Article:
Spot gold and silver ended off 1.9% and 4.3% respectively Friday, falling with oil as the U.S. dollar gained after OPEC left its production target unchanged at a meeting on Thursday. “It is a brave new world,” declared one analyst quoted by Reuters, “OPEC is clearly drawing a line in the sand at 30 million barrels per day. Time will tell who will be left standing.”
“If the latest oil shock – this time in a southerly direction – creates knock on effects, we will hear a great deal about systemic risks in the days and weeks ahead, Recall that gold at first went south in the crisis of 2007-2008 and then headed sharply higher as investors moved to shore up their portfolio’s against the possibility of a showdown on Wall Street and within the banking system.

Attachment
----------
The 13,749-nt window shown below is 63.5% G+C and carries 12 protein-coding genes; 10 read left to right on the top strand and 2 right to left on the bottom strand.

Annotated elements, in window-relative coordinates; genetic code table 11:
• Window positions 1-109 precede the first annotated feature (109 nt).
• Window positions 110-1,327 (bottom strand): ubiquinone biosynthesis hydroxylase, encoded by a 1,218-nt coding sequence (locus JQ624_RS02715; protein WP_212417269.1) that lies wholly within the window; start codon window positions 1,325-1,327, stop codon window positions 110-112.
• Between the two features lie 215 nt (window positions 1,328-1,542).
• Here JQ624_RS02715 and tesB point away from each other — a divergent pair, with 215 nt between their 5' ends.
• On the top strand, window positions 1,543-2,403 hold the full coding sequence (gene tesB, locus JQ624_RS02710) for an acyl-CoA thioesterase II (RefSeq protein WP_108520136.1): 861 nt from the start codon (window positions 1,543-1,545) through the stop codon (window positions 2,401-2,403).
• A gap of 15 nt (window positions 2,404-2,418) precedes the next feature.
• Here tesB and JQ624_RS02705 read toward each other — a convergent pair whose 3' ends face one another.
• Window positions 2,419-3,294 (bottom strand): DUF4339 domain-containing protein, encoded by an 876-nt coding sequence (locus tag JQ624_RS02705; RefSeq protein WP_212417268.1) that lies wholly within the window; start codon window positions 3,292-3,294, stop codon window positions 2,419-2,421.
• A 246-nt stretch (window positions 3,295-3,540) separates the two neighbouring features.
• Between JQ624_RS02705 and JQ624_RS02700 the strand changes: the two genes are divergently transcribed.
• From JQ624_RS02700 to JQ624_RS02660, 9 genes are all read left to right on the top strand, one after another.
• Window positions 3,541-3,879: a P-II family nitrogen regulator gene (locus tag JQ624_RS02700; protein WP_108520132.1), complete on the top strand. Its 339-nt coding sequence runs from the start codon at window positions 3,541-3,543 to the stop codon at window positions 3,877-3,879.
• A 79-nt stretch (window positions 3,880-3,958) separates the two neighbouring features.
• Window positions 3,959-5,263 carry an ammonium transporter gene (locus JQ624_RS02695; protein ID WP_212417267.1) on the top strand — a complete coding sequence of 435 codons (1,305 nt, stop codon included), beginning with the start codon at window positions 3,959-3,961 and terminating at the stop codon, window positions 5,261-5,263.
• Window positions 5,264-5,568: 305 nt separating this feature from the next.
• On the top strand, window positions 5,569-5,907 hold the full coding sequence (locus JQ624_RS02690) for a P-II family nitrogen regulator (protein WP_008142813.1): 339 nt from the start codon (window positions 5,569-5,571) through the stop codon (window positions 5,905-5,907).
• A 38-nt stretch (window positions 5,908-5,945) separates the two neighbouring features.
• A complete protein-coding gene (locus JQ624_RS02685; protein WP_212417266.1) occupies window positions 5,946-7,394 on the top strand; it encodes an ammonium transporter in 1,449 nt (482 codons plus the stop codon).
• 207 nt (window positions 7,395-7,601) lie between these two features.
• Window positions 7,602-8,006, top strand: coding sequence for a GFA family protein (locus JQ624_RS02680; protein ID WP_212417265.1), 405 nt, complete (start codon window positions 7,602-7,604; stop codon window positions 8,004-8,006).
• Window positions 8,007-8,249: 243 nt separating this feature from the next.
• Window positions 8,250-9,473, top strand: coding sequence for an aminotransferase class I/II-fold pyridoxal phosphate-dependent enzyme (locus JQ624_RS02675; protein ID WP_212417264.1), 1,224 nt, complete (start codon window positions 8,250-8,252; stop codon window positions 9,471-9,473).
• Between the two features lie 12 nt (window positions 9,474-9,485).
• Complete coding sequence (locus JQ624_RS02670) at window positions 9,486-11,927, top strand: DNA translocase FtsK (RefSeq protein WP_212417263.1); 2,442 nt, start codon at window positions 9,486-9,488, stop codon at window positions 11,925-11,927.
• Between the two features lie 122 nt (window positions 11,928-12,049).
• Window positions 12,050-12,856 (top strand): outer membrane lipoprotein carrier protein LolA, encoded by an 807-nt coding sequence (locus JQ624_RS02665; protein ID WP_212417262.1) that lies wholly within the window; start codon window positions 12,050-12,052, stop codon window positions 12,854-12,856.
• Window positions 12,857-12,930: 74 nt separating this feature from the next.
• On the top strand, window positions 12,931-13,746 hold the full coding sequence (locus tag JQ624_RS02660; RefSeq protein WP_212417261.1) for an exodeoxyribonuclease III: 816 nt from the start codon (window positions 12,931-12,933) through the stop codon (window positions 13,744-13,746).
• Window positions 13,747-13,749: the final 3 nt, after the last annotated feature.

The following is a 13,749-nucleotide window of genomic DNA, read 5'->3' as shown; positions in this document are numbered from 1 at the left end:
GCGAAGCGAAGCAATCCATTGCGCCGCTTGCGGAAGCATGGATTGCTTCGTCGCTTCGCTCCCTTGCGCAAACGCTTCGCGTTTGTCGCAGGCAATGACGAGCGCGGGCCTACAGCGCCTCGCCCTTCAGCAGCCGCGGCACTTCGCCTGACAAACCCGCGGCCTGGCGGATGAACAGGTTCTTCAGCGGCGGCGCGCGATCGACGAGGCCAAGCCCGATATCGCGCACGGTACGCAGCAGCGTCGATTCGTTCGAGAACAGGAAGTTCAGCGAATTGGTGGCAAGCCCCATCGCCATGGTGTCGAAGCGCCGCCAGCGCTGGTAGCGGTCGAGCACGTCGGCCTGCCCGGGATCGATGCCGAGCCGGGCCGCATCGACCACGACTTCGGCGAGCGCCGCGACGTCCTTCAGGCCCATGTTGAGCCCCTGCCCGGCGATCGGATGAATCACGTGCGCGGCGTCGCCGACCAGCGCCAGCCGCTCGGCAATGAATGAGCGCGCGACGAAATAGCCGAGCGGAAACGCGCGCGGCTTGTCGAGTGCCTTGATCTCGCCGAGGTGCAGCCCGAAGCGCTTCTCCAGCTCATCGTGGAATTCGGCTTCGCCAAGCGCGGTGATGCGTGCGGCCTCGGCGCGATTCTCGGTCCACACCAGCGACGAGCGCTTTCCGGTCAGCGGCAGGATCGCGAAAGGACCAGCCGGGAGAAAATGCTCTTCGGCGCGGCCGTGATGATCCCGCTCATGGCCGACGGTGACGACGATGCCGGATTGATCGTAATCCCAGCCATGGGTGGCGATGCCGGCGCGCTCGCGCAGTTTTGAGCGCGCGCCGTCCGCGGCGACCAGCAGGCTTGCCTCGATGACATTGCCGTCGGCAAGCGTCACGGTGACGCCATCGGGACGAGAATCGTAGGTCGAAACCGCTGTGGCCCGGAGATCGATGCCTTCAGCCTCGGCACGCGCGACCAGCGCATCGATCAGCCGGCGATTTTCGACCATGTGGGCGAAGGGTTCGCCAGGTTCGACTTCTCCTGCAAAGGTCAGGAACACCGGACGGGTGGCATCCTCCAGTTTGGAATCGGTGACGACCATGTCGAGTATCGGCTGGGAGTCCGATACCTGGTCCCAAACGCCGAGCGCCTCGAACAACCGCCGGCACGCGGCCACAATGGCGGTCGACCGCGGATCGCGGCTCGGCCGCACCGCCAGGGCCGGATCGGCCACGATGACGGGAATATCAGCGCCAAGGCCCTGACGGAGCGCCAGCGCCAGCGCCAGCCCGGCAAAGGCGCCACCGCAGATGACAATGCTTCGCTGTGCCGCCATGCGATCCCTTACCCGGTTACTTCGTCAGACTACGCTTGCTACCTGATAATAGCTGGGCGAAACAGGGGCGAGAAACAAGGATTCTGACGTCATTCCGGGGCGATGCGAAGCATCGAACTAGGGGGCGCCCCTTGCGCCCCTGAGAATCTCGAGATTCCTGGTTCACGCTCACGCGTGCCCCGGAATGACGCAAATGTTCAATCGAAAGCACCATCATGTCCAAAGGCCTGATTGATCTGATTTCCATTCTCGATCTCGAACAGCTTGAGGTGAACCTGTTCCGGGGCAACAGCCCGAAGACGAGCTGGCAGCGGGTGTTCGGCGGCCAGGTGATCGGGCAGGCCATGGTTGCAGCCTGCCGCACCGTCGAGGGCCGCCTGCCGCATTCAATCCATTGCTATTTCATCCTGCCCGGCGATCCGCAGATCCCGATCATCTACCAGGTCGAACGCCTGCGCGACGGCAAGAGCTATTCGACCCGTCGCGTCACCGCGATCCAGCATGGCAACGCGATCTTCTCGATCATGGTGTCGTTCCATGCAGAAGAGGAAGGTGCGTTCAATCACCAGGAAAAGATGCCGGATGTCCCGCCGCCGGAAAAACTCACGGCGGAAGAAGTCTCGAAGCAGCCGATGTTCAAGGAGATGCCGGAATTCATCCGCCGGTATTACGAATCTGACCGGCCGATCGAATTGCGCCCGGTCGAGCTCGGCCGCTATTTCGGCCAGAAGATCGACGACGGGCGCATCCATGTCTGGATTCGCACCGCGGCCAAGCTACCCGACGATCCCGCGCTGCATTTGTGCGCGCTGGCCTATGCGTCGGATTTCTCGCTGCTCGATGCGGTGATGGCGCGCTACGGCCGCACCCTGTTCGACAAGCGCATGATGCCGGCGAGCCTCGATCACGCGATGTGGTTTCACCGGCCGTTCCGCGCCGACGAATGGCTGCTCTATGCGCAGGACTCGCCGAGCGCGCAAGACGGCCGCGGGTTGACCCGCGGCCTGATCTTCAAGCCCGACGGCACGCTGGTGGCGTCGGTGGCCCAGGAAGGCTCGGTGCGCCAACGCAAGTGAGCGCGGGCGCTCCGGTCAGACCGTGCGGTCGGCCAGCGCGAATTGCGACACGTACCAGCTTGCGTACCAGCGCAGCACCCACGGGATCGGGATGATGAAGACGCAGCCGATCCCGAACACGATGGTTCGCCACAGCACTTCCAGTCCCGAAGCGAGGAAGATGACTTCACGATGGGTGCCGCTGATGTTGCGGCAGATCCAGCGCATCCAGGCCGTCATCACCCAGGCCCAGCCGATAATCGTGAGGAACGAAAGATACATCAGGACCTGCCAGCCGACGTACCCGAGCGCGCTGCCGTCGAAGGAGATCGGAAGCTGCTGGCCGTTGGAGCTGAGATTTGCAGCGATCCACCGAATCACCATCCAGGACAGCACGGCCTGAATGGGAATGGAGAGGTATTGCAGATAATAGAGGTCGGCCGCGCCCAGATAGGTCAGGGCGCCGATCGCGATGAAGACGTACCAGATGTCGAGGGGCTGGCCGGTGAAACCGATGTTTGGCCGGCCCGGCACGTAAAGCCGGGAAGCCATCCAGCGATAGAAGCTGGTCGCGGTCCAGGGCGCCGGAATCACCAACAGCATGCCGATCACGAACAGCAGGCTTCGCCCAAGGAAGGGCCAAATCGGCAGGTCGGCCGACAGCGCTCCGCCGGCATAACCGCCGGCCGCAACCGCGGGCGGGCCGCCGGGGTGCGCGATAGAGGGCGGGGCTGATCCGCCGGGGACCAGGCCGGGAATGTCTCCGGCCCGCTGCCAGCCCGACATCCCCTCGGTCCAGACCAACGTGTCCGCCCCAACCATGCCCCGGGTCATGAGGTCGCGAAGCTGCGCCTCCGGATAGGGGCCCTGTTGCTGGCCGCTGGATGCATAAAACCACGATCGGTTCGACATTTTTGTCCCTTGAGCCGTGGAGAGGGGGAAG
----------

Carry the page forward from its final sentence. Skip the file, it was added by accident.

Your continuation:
We are in a much different situation today than we were back then and the system as a whole still suffers from the damage done by the last crisis. If a crisis were to hit today, it would start with a much weaker line-up on the playing field than the last time around. Keep in mind too that all of this has occurred because quantitative easing on a global basis simply has not worked.
We suspect that gold and silver demand will grow stronger even if the price weakens, or perhaps because the price weakens. Those who understand the virtues of gold ownership are not going to suddenly go to their national currencies, or the banking system, or the New York Stock Exchange as a defense. They will go to gold and silver.”